* Summary CoinJoin, CoinSwap and similar technologies improve your privacy by making sure information about what coins you own doesn't make it into the blockchain, but syncing your wallet is a privacy risk in itself and can easily leak that same info. Here's an overview of that risk, how to quantify it, and how to reduce it efficiently.
* Background In the most general sense a Bitcoin wallet is a collection of one or more scriptPubKeys, often known as addresses.(*) The basic purpose of the wallet is maintain the set of all transaction outputs (txouts) matching the scriptPubKeys in the wallet. Secondary to that purpose is to maintain the set of all transactions associated with scriptPubKeys in the wallet; almost all (all?) wallet software maintains transaction information rather than only txout data. Usually, but not always, the wallet will have some mechanism to spend transaction outputs, creating new transactions. (if the wallet doesn't it is referred to as a watch-only wallet) Given a full set of blockchain data the task of keeping the set of all relevant transactions and txouts up-to-date is simple: scan the blockchain for the relevant data. The challenge is to devise systems where wallets can be kept up to date without this requirement in a way that is secure, efficient, scalable, and meets the user's privacy requirements. *) Alternatively addresses can be thought of as instructions to the payor as to how to generate a scriptPubKey that the payee can spend, a subtlety different concept. * Threat Model and Goals Currently the Bitcoin network consists of a large (low thousands) number of allegedly independent nodes. There is no mechanism to prevent an attacker from sybil attacking the network other than the availability of IP addresses. This protection is made even weaker by the difficulty of being sure you have a non-sybilled list of nodes to connect too; IP addresses are passed gossip-style with no authentication. From a privacy perspective we are conservative and assume an active, internal, and global attacker - using the terminology of Diaz et al.(1) - that controls up to 100% of the nodes you are connected too. With regard to retrieval of blockchain data we can use the Sweeney's notion of k-anonymity(2) where the privacy-sensitive data for an individual is obscured by it's inclusion in a data of a large set of individuals, the anonymity set. * Basic Functionality With regard to blockchain data we have the following basic functions: ** Spending funds The user creates a transaction and gets it to miners by some method, usually the P2P network although also possibly by direct submission. Either way privacy can be achieved through a mix network such as Tor and/or relaying other users' transactions so as to embed yours within a larger anonymity set. In some cases payment protocols can shift the problem to the recipient of the funds. Using CoinJoin also helps increase the anonymity set. Usually the sender will want to determine when the transaction confirms; once the transaction has confirmed modulo a reorganization the confirmation count can only increase. Transaction mutability and double-spends by malicious CoinJoin participants complicate the task of detecting confirmation: ideally we could simply query for the presence of a given txid in each new block, however the transaction could be mutated, changing the txid. The most simple way to detect confirmation is then to query for spends of the txouts spend by the transaction. ** Receiving new funds While in the future payment protocols may give recipients transaction information directly it is most likely that wallets will continue to have to query peers for new transactions paying scriptPubKey's under the user's control for the forseeable future. ** Detection of unauthorized spends Users' want early detection of private key compromise, accomplished by querying blockchain data for spends from txouts in their wallets. This has implications for how change must be handled, discussed below. * Scalability/Efficiency The total work done by the system as a whole for all queries given some number of transactions n is the scalability of the scheme. In addition scalability, and privacy in some cases, is improved if work can be easily spread out across multiple nodes both at a per-block and within-block level. * Reliability/Robustness Deterministic wallets using BIP32 or similar, where all private keys are derived from a fixed seed, have proven to be extremely popular with users for their simple backup model. While losing transaction metadata after a data-loss event is unfortunate, losing access to all funds is a disaster. Any address generation scheme must take this into account and make it possible for all funds to be recovered quickly and efficiently from blockchain data. Preserving privacy during this recovery is a consideration, but 100% recovery of funds should not be sacrificed for that goal. * Query schemes ** Bloom filters BIP37 bloom filters are currently implemented by the Bitcoin reference implementation and used by bitcoinj-based SPV clients. Bloom filters achieve a privacy-bandwidth tradeoff by having probabalistic false-positives; the false-positives comprise the anonymity set. Boom filters have a number of problems, both in the specific BIP37 implementation, as well as fundemental to the idea. Scalability is a serious problem: the client sends asks a peer with a copy of all blockchain data to filter data sent to the client, limiting the client's bandwidth to only the data they are interested in. In the typical case of a SPV wallet syncronizing against m new blocks this requires the peer to read those m blocks from disk in their entirety, apply the filter, and send the client the subset of matching transactions. Obviously this results in poor O(n^2) scaling for n clients each making some fixed number of transactions. Of course bloom filters are attractive in that they have very good performance per match, but this performance is only really relevant for the most recent blockchain information where the data is in RAM. For older information they make possible the Bloom IO attack where an attacker uses an inordinant amount of disk IO bandwidth at little cost to themselves.(3) The actual BIP37 standard, and existing implementations of it, have a number of other flaws that reduce privacy. For instance the standard lets the seed value of the hash function be tweaked with a 32-bit integer, nTweak. However on the one hand if randomly chosen and rarely changed, as suggested by BIP37, the 32-bit integer can be used by an attacker to correlate multiple connections from the same wallet. On the other hand if nTweak is changed an attacker that can link multiple bloom filters can AND those filters together to greatly decrease the false-positive rate and determine exactly what funds are in the user's wallet. ** Prefix filters With a randomly distributed keyspace - common in cryptographic applications - clients can query using variable length prefixes that partially match the desired keys. A very simple format for a query of n prefixes will look like the following: <1 byte length in bits> <1 to 256/8 bytes of prefix> ... ... 0x00 The anonymity set is then the blockchain data whose key is the same prefix, usually H(scriptPubKey) or scriptPubKey directly. An important advantage of prefix filters is compatibility with the proposed (U)TXO commitment schemes: the prefix maps directly to the committed scriptPubKey lookup trees, and nodes simply return all entries matching the prefix, as well the the rest of the merkle path to the blockchain headers proving the data is valid. While bloom filters have O(n) cost per lookup, or O(n^2) scalability system-wide, prefix filters have significantly better O(log n) cost per lookup, or O(n log n) system-wide. It's also worth noting that a naive implementation can achieve very similar performance to bloom filters without bothering to build key-value indexes by just scanning blockchain data; once the data is hashed testing the hash against a prefix has a minimal cost. ** Cryptographically blinded schemes There are many blinded database query schemes in existence. While we do not reject such schemes completely, technologies that rely on simple and easy-to-understand cryptography have a significant advantage in their simplicity. In addition such complex schemes are unlikely to ever be made into miner commitments and thus are less trustworthy in the long run. * Correlation attacks It is often advantageous if blockchain queries can be efficiently spread across multiple servers to avoid allowing the attacker to correllate the information into a whole. If you have n addresses that need to be watched for new transactions, splitting the queries across m nodes reduces the information any one node may learn. With bloom filters doing this is extremely costly as the full blockchain data needs to be read from disk to apply the filter; with prefix filters if the nodes have appropriate indexes there is little overhead to splitting the queries and no performance loss. * DoS attacks A possible DoS attack on bandwidth is to insert a large amount of blockchain data matching the target's filter; the BIP37 nTweak parameter was an attempt to avoid this problem, although with privacy tradeoffs. Blockchain data is an extremely expensive communications channel so we do not consider this a serious issue. Implementations may wish to give clients the ability to specify a filter for information they do not want to avoid unintentional collisions, although hopefully in the future the address reuse making this a potential problem will become less common. * Address use, management, and generation If privacy was not a consideration the most efficient mode of operation would be to use a single address, as is done by many existing wallets, notably the bitcoinj-derived Multibit and Android Wallet, both of which use bloom filters. In addition to strongly encouraging address re-use, neither provide the user any control over the privacy/bandwidth tradeoff given by bloom filters; the default settings have an extremely low false-positive rate that is a significant privacy risk. Taking privacy into account better clients such as Electrum, Armory, and Bitcoin Core discourage the re-use of addresses in their UIs, and send change to new addresses. However this leads to problem with user expectations: users expect it to be possible to be notified quickly of new transactions paying any address ever generated by their wallet, as well as unauthorized spends from any txout, yet for privacy each query for transactions related to the address/txout must match false-positives that consume bandwidth; for a fixed bandwidth budget the specificity and size of the filter must increase over time. We have two main avenues to solve this problem: 1) Txin-reuse: Continue to reinforce the idea that transaction inputs have no particular relationship to outputs. Using them for refunds or other purposes implying "ownership" must be strongly discouraged. CoinJoin will help here. If addresses associated with change txouts are truly one-time-use, we can reduce or eliminate queries associated with them. In particular, while the set of all change addresses ever used will grow linearly with time, the set of all change addresses with funds in them will remain roughly stable - it's this set that needs to be queried to detect unauthorized spends. 2) Common prefixes: Generate addresses such that for a given wallet they all share a fixed prefix. The length of that prefix determines the anonymity set and associated privacy/bandwidth tradeoff, which remainds a fixed ratio of all transactions for the life of the wallet. With this approach change addresses continue to be generated randomly, a requirement for CoinJoin privacy. There is some statistical information leaked if many non-change txouts are spent in a single transaction in a CoinJoin, but even that leak can be avoided with the authors OP_RETURN-based stealth addresses proposal. (to be published) The actual prefix-forcing scheme in many cases will have to be brute-force search; fortunately the search space involved is reasonably small, ~2 to ~16 bits, and can be done as a background task. 1) Towards Measuring Anonymity, Claudia Diaz and Stefaan Seys and Joris Claessens and Bart Preneel (April 2002) 2) k-Anonymity: A Model for Protecting Privacy, Latanya Sweeney, May 2002 3) Private discussions with developers. -- 'peter'[:-1]@petertodd.org 000000000000000f9102d27cfd61ea9e8bb324593593ca3ce6ba53153ff251b3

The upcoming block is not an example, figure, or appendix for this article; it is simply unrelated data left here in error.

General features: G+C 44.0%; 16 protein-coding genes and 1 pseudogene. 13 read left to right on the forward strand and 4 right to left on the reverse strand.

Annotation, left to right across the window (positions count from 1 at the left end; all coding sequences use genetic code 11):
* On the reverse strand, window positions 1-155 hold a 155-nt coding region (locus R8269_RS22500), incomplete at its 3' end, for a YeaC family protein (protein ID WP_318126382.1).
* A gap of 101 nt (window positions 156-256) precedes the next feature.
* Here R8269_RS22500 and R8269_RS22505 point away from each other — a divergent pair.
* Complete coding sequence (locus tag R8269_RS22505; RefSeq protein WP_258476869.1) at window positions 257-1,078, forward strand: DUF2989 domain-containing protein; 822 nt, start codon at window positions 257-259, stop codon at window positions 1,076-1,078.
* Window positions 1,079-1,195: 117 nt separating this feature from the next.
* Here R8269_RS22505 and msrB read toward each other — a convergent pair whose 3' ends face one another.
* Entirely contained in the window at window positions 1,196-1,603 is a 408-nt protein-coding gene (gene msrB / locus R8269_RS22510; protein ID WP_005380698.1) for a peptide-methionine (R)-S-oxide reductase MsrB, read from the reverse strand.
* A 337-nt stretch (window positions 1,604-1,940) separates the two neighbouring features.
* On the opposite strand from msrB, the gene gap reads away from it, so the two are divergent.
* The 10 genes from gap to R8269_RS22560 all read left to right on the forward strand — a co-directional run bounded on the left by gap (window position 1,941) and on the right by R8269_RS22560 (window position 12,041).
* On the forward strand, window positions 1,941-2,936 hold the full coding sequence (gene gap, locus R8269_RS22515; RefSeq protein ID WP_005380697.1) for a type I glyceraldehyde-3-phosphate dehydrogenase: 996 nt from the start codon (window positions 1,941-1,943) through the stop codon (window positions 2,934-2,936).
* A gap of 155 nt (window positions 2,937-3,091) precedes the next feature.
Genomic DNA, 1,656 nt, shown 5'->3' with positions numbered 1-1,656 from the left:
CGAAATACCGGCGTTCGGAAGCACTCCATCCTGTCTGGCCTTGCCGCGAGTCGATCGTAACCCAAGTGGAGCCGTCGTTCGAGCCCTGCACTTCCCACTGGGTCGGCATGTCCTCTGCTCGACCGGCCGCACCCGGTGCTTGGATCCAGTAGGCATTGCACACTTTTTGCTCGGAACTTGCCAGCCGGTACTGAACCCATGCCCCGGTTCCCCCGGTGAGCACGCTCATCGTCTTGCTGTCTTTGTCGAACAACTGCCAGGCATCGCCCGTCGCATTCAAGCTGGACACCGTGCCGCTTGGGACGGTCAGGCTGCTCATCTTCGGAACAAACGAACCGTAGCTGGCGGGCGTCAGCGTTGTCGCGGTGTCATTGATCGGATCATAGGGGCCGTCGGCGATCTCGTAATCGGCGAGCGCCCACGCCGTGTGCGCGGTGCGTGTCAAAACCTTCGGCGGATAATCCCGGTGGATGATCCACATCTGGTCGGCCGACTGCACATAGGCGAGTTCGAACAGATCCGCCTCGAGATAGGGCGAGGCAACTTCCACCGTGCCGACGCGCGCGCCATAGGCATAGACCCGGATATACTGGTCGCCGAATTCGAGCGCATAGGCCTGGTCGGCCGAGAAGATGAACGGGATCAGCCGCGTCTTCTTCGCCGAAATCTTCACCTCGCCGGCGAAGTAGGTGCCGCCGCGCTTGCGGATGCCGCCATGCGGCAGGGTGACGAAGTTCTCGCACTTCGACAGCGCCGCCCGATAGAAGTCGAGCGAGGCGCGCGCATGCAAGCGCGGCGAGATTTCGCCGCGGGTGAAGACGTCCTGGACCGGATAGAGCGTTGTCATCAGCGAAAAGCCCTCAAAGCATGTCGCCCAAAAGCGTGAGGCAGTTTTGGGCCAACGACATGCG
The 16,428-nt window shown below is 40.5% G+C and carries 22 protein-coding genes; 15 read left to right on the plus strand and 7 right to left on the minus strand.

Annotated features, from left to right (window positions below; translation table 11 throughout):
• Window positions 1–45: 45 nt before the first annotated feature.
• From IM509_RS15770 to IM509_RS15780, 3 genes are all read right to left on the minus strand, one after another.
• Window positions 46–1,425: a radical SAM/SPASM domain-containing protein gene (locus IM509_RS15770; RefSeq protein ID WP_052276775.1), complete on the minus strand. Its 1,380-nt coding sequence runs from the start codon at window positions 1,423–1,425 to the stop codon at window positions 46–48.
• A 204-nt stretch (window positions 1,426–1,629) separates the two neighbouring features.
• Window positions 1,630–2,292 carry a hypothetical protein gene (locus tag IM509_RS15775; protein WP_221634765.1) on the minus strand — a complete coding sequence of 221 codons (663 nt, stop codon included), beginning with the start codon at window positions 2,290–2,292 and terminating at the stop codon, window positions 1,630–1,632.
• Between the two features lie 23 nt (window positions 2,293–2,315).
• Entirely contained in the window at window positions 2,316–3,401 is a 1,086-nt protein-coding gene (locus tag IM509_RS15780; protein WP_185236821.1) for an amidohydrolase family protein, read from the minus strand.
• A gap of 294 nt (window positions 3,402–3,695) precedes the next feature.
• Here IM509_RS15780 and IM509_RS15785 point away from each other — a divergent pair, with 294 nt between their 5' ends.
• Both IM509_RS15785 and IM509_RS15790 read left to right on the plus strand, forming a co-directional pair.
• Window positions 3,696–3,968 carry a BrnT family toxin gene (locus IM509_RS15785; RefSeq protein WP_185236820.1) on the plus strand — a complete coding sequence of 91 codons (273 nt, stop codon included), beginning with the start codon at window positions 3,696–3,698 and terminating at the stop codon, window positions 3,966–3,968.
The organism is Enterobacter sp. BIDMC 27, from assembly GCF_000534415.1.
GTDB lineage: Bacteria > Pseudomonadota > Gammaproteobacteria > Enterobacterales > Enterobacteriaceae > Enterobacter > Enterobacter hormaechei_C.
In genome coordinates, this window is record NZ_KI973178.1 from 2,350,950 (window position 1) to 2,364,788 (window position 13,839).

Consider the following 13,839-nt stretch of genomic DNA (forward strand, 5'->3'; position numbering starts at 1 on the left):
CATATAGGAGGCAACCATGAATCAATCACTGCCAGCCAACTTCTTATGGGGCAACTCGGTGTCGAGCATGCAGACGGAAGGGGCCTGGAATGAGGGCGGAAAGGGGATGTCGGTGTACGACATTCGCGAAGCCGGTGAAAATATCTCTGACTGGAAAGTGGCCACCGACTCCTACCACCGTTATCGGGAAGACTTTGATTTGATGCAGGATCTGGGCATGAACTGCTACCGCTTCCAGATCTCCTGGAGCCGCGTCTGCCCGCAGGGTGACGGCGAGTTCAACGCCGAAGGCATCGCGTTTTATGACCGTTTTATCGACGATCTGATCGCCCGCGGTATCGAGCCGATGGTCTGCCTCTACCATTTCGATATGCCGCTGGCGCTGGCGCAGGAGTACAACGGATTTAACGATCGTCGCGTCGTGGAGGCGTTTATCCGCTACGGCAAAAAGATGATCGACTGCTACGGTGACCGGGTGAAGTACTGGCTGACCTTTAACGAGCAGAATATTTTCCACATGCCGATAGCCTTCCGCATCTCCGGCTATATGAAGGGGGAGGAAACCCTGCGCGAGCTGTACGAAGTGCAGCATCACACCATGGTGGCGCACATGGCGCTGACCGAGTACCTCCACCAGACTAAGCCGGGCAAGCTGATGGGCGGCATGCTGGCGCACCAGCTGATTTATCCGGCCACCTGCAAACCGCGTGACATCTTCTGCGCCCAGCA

Description: Digital signature
------------------------------------------------------------------------------ Rapidly troubleshoot problems before they affect your business. Most IT organizations don't have a clear picture of how application performance affects their revenue. With AppDynamics, you get 100% visibility into your Java,.NET, & PHP application. Start your 15-day FREE TRIAL of AppDynamics Pro! http://pubads.g.doubleclick.net/gampad/clk?id=84349831&iu=/4140/ostg.clktrk
_______________________________________________ Bitcoin-development mailing list Bitcoinfirstname.lastname@example.org https://lists.sourceforge.net/lists/listinfo/bitcoin-development